What have I been up to? Why no posts? Well, there are two reasons:
1) I'm trying really hard to be a more positive person, which kind of goes against my grain! Most of the thoughts that end up in my mind and that I find ought to have some "air" are rants of one sort or another. It seems to me like if I don't have something on the mind to whine about, my brain is empty.
2)...and more importantly...I've been going to school. Not that I've been going anywhere, particularly, nor have I been sitting in any classes anywhere. There are no real instructors at this school.
School, huh? One of the most important things for me, something that my beautiful wife showed me many, many moons ago (BK, in fact: Before Kids) is that I do have a love for learning things.
For about a million years now I've been saying that I think that I'd really like to learn how to make pens. I love pens; it's a fetish of mine. Big, hefty ones especially. I also love wood. I have long been saying that I'd like to be able to take some wood and turn it into a pen.
My lovely wife called my bluff at Christmas last: she bought me a mini lathe. She always has faith in me, and that's a good thing. I said that I'd like to do this thing, and she actually thought that I would be able to do it! What the heck...?
So, I started looking into it in earnest. One thing that I found is that there is virtually no resources in my area for learning how to safely use a lathe. What tools are needed? What are the appropriate (and somewhat more importantly: the INappropriate) techniques? How do we remain safe while doing this? My bluff called, I needed to find out!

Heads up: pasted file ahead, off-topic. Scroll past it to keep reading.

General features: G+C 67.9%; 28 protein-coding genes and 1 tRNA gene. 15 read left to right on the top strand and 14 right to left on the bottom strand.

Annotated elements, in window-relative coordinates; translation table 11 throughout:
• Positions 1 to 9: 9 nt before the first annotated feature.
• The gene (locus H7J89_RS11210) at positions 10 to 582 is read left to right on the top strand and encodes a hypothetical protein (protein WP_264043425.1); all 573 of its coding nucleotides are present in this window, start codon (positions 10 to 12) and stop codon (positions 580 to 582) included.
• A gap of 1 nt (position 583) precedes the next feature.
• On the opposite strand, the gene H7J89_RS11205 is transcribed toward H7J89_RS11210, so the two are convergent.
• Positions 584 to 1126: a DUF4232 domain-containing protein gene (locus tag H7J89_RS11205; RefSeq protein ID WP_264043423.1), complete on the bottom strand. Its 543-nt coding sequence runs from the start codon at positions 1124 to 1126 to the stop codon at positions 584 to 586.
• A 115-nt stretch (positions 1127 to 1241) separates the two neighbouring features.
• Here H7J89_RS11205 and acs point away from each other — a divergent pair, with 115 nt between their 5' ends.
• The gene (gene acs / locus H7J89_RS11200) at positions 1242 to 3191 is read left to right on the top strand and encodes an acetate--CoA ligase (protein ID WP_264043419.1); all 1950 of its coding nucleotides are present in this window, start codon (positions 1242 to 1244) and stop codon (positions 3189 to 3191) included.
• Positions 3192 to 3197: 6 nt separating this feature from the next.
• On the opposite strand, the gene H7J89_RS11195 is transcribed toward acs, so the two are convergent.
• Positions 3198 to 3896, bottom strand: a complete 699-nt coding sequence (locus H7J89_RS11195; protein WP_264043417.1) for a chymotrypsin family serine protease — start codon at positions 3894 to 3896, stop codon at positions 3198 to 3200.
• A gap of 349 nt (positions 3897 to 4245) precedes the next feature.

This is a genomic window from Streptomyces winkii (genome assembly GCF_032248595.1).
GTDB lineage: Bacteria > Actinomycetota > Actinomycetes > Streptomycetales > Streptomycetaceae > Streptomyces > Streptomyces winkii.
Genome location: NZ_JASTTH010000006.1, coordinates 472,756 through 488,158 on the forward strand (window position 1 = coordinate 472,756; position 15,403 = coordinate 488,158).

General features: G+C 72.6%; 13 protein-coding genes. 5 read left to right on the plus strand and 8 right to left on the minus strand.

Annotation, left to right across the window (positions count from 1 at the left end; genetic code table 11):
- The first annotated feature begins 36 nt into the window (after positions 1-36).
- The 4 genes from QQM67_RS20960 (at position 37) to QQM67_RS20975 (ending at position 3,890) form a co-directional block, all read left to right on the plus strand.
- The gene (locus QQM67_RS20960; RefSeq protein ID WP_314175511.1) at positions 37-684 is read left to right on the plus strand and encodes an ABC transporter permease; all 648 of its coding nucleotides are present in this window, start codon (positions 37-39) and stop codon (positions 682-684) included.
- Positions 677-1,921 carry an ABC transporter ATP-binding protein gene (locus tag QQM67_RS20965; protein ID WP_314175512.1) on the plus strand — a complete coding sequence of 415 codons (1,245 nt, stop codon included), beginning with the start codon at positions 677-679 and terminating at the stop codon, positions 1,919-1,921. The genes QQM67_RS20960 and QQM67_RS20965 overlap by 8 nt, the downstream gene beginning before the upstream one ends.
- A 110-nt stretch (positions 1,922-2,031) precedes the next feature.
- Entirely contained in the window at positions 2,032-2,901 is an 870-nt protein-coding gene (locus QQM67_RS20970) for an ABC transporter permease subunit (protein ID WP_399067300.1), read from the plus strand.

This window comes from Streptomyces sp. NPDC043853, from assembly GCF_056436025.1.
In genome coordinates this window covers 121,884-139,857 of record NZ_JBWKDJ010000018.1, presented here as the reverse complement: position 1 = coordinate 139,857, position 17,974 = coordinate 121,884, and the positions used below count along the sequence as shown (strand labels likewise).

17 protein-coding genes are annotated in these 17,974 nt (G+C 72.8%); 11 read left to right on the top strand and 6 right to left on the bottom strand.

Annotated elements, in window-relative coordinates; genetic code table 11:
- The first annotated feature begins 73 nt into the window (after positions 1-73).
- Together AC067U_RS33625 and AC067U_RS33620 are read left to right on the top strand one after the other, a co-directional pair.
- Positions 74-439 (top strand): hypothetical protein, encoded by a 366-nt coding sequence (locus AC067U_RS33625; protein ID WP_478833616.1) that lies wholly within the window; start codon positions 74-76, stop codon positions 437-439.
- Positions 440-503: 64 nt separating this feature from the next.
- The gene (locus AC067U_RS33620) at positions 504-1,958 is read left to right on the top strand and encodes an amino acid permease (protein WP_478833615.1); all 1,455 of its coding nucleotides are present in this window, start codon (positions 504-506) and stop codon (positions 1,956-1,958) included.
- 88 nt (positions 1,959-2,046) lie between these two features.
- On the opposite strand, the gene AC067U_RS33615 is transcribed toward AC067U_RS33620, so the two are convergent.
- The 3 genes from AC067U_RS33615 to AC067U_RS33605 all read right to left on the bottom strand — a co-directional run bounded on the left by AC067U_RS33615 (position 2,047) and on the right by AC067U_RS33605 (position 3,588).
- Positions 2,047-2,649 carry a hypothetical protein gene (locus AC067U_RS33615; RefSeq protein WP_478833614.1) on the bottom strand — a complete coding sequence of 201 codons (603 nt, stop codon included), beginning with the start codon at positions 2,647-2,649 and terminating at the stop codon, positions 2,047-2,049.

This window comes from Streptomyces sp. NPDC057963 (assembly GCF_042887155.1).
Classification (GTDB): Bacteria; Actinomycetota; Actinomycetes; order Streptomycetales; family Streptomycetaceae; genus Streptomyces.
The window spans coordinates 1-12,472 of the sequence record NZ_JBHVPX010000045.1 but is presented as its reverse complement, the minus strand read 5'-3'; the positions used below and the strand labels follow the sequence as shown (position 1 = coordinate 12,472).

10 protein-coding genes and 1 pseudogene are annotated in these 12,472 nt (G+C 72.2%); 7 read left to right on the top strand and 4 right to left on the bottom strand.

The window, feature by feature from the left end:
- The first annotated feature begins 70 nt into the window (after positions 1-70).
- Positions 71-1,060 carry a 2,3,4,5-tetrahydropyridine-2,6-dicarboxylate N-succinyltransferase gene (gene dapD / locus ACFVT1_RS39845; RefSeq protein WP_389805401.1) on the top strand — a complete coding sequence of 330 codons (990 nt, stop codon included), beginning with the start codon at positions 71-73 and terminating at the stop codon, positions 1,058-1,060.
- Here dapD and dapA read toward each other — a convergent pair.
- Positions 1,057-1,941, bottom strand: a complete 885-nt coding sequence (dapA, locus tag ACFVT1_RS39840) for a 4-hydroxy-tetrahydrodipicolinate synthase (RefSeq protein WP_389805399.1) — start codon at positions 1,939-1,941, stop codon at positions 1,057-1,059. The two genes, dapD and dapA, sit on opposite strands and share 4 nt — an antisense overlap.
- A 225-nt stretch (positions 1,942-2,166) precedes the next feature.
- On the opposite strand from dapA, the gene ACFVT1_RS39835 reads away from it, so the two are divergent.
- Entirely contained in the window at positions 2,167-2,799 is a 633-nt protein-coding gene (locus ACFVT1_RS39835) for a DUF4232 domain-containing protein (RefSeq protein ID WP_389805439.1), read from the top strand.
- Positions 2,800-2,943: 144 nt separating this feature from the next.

There's really not a lot of on-line help either. What I've found is a lot (and I do mean A...LOT) of resources that show a person how to turn this sort of bowl or cup or whatever, but they all seem to presume that the viewer knows very well how to turn to begin with. So, it took me some time to learn a few things.
I am a slow learner. In fact, when I showed my brother my first pen, he said that he didn't think that I had found the class that I was looking for. I told him that I had not. I read, watched some videos, read, asked around, read, got a DVD to watch, read, read, and tried some initial turning. I read like I learn: s....l...o...w...l...y
I've now made close to 15 pens and a few mechanical pencils. It's a pretty cool hobby! If you like woodworking, and you love fine writing implements, this is a great hobby to take up. Even a lout like me can make great-looking pens in very little time. Here are some pictures of a few of the pens that I've made.
Pen #1, a "Slimline" pen made from Rosewood:
You can't tell very well by this picture, but the Paduk (the one on the right) pen was an improvement upon the 1st Rosewood. As expected: I got better with iterations, and continue to do so today.
Eventually I started making other styles of pens; my starter's kit came with parts for what they call "Trimline" and "Comfort Grip" pens. Pictured below along side the two above is a Comfort Grip pen that is made from Rosewood. Sorry for the poor photography. I also got a nice camera for Christmas, and have been trying to figure that out; these images were taken with my iPhone.
So far, I've only made a few different kinds of pens, and only from Rosewood and Paduk. I intend to do a lot of different projects from a lot of different wood types, and I'll probably babble on about some of them in here.
You may recall a conversation that we had about how Christmas gifts ought to be made...this is perhaps the first step to me getting to that point.
We shall see.